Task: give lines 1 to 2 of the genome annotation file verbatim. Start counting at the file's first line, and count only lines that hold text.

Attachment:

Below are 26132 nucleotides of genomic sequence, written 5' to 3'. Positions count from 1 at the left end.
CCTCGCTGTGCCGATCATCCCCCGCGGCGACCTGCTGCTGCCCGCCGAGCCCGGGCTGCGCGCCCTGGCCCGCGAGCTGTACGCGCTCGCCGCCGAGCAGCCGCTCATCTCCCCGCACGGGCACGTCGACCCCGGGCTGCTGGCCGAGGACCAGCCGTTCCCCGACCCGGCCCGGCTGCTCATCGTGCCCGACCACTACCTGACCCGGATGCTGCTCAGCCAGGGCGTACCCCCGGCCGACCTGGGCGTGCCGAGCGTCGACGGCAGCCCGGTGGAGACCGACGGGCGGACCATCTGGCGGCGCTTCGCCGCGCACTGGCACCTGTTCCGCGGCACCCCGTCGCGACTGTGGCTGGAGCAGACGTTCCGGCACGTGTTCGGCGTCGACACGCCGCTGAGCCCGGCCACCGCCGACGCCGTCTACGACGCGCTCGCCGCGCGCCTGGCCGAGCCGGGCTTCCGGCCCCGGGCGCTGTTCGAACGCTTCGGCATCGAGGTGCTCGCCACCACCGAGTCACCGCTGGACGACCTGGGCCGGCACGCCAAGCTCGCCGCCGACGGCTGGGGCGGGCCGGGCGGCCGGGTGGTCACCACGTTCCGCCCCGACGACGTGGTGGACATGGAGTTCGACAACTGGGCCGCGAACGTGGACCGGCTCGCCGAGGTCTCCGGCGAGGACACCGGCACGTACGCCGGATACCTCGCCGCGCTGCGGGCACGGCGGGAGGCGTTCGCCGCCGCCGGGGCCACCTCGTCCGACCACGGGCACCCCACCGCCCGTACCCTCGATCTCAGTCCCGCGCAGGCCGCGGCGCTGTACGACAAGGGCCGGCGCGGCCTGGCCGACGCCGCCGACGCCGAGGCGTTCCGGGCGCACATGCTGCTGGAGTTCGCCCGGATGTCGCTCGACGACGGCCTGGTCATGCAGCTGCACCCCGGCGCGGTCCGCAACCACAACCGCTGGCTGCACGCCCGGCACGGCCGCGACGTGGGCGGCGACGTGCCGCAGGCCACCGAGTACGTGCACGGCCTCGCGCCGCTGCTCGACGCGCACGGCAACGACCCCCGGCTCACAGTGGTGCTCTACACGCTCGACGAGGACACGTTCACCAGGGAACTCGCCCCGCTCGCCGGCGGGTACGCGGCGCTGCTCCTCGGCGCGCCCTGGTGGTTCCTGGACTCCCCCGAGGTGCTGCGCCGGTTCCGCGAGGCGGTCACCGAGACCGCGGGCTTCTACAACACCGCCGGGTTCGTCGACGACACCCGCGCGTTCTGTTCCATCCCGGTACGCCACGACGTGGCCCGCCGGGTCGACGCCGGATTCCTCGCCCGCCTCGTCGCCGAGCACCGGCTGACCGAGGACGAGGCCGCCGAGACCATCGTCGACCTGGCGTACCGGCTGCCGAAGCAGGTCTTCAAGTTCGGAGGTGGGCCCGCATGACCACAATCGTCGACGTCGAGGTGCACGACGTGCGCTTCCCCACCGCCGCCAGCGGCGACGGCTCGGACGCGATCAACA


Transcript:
Below are 26132 nucleotides of genomic sequence, written 5' to 3'. Positions count from 1 at the left end.
CCTCGCTGTGCCGATCATCCCCCGCGGCGACCTGCTGCTGCCCGCCGAGCCCGGGCTGCGCGCCCTGGCCCGCGAGCTGTACGCGCTCGCCGCCGAGCAGCCGCTCATCTCCCCGCACGGGCACGTCGACCCCGGGCTGCTGGCCGAGGACCAGCCGTTCCCCGACCCGGCCCGGCTGCTCATCGTGCCCGACCACTACCTGACCCGGATGCTGCTCAGCCAGGGCGTACCCCCGGCCGACCTGGGCGTGCCGAGCGTCGACGGCAGCCCGGTGGAGACCGACGGGCGGACCATCTGGCGGCGCTTCGCCGCGCACTGGCACCTGTTCCGCGGCACCCCGTCGCGACTGTGGCTGGAGCAGACGTTCCGGCACGTGTTCGGCGTCGACACGCCGCTGAGCCCGGCCACCGCCGACGCCGTCTACGACGCGCTCGCCGCGCGCCTGGCCGAGCCGGGCTTCCGGCCCCGGGCGCTGTTCGAACGCTTCGGCATCGAGGTGCTCGCCACCACCGAGTCACCGCTGGACGACCTGGGCCGGCACGCCAAGCTCGCCGCCGACGGCTGGGGCGGGCCGGGCGGCCGGGTGGTCACCACGTTCCGCCCCGACGACGTGGTGGACATGGAGTTCGACAACTGGGCCGCGAACGTGGACCGGCTCGCCGAGGTCTCCGGCGAGGACACCGGCACGTACGCCGGATACCTCGCCGCGCTGCGGGCACGGCGGGAGGCGTTCGCCGCCGCCGGGGCCACCTCGTCCGACCACGGGCACCCCACCGCCCGTACCCTCGATCTCAGTCCCGCGCAGGCCGCGGCGCTGTACGACAAGGGCCGGCGCGGCCTGGCCGACGCCGCCGACGCCGAGGCGTTCCGGGCGCACATGCTGCTGGAGTTCGCCCGGATGTCGCTCGACGACGGCCTGGTCATGCAGCTGCACCCCGGCGCGGTCCGCAACCACAACCGCTGGCTGCACGCCCGGCACGGCCGCGACGTGGGCGGCGACGTGCCGCAGGCCACCGAGTACGTGCACGGCCTCGCGCCGCTGCTCGACGCGCACGGCAACGACCCCCGGCTCACAGTGGTGCTCTACACGCTCGACGAGGACACGTTCACCAGGGAACTCGCCCCGCTCGCCGGCGGGTACGCGGCGCTGCTCCTCGGCGCGCCCTGGTGGTTCCTGGACTCCCCCGAGGTGCTGCGCCGGTTCCGCGAGGCGGTCACCGAGACCGCGGGCTTCTACAACACCGCCGGGTTCGTCGACGACACCCGCGCGTTCTGTTCCATCCCGGTACGCCACGACGTGGCCCGCCGGGTCGACGCCGGATTCCTCGCCCGCCTCGTCGCCGAGCACCGGCTGACCGAGGACGAGGCCGCCGAGACCATCGTCGACCTGGCGTACCGGCTGCCGAAGCAGGTCTTCAAGTTCGGAGGTGGGCCCGCATGACCACAATCGTCGACGTCGAGGTGCACGACGTGCGCTTCCCCACCGCCGCCAGCGGCGACGGCTCGGACGCGATCAACA